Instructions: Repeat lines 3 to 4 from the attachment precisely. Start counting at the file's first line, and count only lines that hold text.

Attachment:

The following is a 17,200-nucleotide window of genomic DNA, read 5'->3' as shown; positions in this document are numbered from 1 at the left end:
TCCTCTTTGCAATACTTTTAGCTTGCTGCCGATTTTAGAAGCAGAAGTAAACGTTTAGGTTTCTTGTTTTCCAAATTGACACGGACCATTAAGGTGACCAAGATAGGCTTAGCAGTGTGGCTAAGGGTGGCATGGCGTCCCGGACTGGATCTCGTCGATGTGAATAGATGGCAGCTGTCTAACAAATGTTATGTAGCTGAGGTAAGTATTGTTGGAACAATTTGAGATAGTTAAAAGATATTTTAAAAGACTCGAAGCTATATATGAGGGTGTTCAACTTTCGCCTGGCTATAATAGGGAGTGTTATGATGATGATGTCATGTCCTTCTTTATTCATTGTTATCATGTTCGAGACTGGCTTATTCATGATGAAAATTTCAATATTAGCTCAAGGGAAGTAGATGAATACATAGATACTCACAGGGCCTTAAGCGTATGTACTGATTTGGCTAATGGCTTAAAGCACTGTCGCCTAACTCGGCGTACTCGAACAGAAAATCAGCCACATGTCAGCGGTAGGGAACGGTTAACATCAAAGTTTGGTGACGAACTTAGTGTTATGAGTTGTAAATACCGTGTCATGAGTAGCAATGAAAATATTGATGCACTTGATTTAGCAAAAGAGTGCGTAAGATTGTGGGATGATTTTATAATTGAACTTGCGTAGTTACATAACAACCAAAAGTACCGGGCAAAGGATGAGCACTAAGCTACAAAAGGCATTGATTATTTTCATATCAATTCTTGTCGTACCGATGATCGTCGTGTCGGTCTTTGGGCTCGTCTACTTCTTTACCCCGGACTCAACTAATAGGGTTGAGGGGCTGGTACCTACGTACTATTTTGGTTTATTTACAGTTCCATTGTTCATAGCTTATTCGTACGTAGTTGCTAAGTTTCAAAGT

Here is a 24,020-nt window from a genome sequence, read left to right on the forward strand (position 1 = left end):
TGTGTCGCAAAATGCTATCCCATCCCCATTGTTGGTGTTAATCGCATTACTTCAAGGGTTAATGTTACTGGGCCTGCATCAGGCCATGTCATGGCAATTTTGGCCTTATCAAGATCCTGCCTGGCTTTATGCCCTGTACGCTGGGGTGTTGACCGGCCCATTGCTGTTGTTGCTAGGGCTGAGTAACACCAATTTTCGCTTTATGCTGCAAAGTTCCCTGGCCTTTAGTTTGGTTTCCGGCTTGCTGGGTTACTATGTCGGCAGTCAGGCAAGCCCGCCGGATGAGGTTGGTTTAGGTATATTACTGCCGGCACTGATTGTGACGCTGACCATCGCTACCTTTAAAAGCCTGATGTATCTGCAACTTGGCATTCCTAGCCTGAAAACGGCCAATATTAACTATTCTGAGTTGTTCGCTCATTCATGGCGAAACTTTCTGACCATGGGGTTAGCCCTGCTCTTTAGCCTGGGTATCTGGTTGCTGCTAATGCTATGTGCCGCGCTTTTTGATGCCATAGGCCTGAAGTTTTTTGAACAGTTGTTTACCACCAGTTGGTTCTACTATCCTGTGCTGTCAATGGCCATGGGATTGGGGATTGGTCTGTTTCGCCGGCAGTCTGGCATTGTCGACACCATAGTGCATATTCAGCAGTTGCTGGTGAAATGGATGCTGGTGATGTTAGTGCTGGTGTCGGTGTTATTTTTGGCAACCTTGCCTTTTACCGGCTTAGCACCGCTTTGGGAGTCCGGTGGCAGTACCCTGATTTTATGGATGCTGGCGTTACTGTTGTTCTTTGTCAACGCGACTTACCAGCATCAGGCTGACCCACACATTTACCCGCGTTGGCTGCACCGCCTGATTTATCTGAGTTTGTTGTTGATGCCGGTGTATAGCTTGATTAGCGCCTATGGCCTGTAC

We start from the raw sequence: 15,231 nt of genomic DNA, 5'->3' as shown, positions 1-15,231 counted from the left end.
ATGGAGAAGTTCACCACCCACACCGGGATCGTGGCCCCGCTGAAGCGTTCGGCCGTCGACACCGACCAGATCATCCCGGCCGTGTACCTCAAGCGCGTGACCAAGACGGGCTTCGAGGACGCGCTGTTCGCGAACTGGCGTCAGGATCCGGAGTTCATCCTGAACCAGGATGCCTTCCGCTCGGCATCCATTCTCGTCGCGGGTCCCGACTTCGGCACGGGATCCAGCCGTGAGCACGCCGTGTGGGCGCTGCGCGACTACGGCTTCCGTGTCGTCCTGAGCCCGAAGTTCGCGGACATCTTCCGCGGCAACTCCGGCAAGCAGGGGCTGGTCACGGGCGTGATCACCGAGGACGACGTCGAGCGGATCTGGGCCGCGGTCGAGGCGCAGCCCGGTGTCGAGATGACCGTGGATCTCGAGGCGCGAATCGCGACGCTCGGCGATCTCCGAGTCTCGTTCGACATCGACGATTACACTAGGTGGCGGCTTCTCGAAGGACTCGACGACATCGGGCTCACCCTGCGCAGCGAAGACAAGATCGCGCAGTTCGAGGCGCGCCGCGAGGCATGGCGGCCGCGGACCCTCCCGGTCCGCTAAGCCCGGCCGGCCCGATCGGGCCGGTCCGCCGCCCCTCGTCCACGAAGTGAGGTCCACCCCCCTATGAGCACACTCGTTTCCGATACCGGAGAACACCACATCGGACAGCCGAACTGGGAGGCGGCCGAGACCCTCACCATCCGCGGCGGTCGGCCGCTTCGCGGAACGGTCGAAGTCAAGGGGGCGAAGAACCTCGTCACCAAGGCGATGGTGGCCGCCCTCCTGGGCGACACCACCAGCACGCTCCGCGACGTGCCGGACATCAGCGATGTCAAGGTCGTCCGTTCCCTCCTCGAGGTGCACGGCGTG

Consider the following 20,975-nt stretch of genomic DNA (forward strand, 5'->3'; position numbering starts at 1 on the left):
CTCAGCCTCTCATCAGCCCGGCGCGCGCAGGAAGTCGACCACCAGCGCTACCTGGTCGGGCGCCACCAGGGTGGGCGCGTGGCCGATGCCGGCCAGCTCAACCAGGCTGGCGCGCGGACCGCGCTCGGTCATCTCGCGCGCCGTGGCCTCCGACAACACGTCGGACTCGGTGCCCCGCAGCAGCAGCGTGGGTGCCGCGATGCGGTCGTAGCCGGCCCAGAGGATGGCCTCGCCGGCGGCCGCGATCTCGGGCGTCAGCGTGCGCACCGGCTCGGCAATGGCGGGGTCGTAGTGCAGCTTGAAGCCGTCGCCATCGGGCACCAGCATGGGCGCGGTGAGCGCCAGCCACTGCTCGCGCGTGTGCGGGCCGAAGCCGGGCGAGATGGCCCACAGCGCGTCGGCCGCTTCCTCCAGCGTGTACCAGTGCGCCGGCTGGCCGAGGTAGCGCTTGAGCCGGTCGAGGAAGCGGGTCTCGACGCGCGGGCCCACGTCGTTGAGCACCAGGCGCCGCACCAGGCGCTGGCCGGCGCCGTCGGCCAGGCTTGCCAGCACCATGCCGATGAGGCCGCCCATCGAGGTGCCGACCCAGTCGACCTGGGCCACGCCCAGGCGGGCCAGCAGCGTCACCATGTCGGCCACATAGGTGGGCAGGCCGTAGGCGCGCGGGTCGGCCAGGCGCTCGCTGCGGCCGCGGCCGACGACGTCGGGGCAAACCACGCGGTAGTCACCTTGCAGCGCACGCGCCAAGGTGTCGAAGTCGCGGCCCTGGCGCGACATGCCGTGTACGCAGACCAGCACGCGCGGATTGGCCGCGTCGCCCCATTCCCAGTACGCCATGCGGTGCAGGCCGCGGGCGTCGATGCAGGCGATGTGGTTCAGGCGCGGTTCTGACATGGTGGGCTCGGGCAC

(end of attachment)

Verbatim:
Here is a 24,020-nt window from a genome sequence, read left to right on the forward strand (position 1 = left end):
TGTGTCGCAAAATGCTATCCCATCCCCATTGTTGGTGTTAATCGCATTACTTCAAGGGTTAATGTTACTGGGCCTGCATCAGGCCATGTCATGGCAATTTTGGCCTTATCAAGATCCTGCCTGGCTTTATGCCCTGTACGCTGGGGTGTTGACCGGCCCATTGCTGTTGTTGCTAGGGCTGAGTAACACCAATTTTCGCTTTATGCTGCAAAGTTCCCTGGCCTTTAGTTTGGTTTCCGGCTTGCTGGGTTACTATGTCGGCAGTCAGGCAAGCCCGCCGGATGAGGTTGGTTTAGGTATATTACTGCCGGCACTGATTGTGACGCTGACCATCGCTACCTTTAAAAGCCTGATGTATCTGCAACTTGGCATTCCTAGCCTGAAAACGGCCAATATTAACTATTCTGAGTTGTTCGCTCATTCATGGCGAAACTTTCTGACCATGGGGTTAGCCCTGCTCTTTAGCCTGGGTATCTGGTTGCTGCTAATGCTATGTGCCGCGCTTTTTGATGCCATAGGCCTGAAGTTTTTTGAACAGTTGTTTACCACCAGTTGGTTCTACTATCCTGTGCTGTCAATGGCCATGGGATTGGGGATTGGTCTGTTTCGCCGGCAGTCTGGCATTGTCGACACCATAGTGCATATTCAGCAGTTGCTGGTGAAATGGATGCTGGTGATGTTAGTGCTGGTGTCGGTGTTATTTTTGGCAACCTTGCCTTTTACCGGCTTAGCACCGCTTTGGGAGTCCGGTGGCAGTACCCTGATTTTATGGATGCTGGCGTTACTGTTGTTCTTTGTCAACGCGACTTACCAGCATCAGGCTGACCCACACATTTACCCGCGTTGGCTGCACCGCCTGATTTATCTGAGTTTGTTGTTGATGCCGGTGTATAGCTTGATTAGCGCCTATGGCCTGTAC